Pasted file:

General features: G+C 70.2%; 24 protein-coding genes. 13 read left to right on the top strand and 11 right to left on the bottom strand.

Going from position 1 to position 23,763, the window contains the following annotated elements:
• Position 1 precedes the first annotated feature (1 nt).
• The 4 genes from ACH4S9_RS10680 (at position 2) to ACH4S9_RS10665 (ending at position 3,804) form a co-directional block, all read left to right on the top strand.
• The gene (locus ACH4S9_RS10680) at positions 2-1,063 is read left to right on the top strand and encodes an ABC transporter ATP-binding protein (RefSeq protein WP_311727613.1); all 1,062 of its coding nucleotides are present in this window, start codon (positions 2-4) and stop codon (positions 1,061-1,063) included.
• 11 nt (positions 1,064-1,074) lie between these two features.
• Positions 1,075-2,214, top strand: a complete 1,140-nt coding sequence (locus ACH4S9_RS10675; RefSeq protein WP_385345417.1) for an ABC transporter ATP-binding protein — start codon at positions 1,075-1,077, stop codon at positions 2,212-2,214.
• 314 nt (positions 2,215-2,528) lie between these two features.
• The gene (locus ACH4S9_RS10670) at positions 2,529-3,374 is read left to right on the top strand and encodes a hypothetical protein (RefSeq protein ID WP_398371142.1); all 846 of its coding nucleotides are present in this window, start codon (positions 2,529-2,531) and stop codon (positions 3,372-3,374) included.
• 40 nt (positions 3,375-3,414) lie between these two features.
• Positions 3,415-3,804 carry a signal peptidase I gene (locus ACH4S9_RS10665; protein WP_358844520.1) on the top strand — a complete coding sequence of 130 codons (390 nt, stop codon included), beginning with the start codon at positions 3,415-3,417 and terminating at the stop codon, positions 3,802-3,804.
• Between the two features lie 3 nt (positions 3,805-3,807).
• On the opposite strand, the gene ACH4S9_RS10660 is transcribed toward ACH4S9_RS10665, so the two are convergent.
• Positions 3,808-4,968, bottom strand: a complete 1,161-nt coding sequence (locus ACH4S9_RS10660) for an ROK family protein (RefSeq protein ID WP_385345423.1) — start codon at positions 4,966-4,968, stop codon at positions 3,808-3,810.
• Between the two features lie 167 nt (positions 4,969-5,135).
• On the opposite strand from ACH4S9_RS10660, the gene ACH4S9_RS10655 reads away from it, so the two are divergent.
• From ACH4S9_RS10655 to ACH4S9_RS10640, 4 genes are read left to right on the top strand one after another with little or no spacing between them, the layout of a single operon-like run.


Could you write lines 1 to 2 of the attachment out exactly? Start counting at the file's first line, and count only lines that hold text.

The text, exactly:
General features: G+C 70.2%; 24 protein-coding genes. 13 read left to right on the top strand and 11 right to left on the bottom strand.

Going from position 1 to position 23,763, the window contains the following annotated elements: